So the place closed down for winter, and Lou and his family headed south to their Daytona Beach trailer home. That left the likes of Cassie to do whatever they could to get through a few fallow months.
But closing down for a Maine winter was still a week away, and right now it was just the two grizzled regulars and a young couple who for some reason had thought late Fall in Maine was a good idea.
It was not the kind of a night, or the kind of a place, where you would expect to find Denny McGowan.
“Hey, Bub. You going to drink that beer or shall I wrap it so you can take it home?” Same old line, same old grunt of a response. Old Bub would be there till ten, down the rest of his Bud in a single swallow, and then head out into the night.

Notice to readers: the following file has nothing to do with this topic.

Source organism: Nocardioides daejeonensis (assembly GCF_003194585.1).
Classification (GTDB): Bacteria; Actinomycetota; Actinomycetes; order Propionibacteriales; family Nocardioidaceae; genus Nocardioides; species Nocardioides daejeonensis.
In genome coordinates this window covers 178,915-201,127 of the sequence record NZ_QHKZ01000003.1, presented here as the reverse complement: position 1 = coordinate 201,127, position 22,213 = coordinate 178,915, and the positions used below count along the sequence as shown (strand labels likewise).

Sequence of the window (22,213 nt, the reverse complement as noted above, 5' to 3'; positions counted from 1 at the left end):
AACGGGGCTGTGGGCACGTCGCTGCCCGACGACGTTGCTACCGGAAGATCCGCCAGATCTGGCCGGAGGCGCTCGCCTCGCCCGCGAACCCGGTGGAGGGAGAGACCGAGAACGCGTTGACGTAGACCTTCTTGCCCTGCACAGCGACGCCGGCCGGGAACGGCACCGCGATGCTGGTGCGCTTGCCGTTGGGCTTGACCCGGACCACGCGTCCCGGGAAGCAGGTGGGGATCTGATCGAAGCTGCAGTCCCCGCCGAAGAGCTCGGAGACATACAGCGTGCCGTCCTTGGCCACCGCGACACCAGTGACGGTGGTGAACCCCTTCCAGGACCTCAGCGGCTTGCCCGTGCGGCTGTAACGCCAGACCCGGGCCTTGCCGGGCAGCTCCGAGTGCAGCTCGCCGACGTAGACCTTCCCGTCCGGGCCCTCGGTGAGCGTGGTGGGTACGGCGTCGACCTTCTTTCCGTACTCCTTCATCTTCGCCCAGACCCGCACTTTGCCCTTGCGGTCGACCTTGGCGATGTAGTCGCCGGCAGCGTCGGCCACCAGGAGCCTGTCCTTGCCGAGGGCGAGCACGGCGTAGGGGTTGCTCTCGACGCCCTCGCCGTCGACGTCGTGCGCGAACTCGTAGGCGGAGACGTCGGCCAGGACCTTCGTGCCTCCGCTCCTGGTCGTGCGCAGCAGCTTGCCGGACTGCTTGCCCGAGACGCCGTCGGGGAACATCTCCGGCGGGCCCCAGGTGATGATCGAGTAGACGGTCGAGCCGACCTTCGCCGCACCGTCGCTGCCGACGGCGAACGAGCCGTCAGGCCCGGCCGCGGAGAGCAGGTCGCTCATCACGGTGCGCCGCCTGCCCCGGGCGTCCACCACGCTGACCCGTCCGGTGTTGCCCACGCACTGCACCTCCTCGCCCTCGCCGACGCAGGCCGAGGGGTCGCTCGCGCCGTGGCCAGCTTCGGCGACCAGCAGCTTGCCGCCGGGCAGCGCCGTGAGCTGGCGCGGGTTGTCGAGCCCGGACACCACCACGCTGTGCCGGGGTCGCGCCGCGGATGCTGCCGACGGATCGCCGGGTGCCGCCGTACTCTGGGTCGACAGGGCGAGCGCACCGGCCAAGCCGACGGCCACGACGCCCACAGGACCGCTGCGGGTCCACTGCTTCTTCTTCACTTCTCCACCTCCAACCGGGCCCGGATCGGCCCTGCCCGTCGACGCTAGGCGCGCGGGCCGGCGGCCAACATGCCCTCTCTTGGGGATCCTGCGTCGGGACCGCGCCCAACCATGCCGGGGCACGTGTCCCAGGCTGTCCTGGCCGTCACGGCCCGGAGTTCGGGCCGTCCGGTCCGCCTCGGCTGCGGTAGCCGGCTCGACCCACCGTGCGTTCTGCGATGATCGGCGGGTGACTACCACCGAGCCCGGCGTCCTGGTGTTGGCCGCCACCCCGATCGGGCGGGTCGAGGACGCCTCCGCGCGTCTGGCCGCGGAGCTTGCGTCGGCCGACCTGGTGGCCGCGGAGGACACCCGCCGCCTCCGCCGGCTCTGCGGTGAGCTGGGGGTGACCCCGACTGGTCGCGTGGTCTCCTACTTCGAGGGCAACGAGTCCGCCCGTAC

Cassie glanced across towards the window table. The young couple didn’t need anything yet. Back to her nails, hooker red and chipped. That kind of summed up how she felt right then. Cheap and worn. She liked it here at Pappy’s, but was she really going to be back in March to open up again? Was this her life now that she’d lasted more than a solitary season?
She took a cloth and gave the bar a spray and a wipe, even though it already had enough shine that she could do her face in it.
All this cleaning, it was wrecking her hands. The skin was dry. It made her feel old when she wasn’t even 25 until January. She hated this time of year, hated this sinking feeling, the Fall blues. She needed change. She needed something new.